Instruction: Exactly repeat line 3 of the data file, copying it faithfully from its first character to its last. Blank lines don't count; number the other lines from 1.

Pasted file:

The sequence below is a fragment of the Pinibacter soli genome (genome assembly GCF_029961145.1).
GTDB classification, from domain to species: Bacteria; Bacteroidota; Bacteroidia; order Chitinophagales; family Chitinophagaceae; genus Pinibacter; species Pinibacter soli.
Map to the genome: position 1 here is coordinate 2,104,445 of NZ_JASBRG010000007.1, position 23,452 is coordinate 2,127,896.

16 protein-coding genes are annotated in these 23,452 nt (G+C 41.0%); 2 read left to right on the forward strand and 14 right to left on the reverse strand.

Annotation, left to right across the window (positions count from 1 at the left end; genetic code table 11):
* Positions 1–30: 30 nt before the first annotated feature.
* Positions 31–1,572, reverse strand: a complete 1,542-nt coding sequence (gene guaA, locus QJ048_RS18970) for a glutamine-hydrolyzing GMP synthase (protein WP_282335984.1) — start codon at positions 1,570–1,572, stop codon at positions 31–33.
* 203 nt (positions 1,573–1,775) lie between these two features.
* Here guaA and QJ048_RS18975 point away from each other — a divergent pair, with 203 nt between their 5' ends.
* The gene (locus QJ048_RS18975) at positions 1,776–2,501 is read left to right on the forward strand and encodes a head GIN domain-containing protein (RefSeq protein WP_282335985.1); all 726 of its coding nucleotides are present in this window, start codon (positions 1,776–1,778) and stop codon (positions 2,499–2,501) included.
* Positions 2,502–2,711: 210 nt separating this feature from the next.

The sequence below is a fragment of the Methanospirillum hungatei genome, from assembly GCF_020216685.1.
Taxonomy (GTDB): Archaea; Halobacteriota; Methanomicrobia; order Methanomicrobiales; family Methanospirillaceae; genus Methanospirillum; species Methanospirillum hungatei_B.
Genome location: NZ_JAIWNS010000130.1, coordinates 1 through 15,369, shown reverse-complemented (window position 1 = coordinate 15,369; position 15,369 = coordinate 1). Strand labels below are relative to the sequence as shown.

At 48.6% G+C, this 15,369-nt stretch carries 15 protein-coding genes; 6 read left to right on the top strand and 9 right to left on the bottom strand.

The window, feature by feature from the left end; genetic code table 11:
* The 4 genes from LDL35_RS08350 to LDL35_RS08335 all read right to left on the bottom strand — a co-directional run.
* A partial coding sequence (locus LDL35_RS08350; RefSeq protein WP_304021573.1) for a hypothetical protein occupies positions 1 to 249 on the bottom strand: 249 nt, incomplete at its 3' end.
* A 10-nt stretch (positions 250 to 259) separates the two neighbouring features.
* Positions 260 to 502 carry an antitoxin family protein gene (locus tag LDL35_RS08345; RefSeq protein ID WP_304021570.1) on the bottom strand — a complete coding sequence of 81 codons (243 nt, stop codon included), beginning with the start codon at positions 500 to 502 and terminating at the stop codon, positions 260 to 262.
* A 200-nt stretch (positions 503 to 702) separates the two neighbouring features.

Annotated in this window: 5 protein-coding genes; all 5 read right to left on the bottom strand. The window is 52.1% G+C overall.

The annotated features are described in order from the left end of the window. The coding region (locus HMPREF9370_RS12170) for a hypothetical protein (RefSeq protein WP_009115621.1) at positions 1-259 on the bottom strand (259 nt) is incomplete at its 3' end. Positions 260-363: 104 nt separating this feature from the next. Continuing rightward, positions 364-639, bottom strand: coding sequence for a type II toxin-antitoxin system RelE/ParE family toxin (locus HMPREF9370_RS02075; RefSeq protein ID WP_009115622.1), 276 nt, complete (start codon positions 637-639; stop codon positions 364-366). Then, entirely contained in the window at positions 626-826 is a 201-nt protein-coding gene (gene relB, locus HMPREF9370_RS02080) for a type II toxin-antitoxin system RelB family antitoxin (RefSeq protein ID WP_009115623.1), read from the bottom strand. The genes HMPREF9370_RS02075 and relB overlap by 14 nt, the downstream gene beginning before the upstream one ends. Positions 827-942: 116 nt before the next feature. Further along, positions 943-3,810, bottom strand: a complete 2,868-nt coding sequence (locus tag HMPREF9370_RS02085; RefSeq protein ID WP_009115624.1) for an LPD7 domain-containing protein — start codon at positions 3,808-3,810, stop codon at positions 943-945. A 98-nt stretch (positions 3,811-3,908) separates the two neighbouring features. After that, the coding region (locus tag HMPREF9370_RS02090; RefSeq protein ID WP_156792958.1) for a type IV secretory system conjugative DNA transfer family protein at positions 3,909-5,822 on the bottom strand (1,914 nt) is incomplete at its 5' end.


Map to the genome: position 1 here is coordinate 2,104,445 of NZ_JASBRG010000007.1, position 23,452 is coordinate 2,127,896.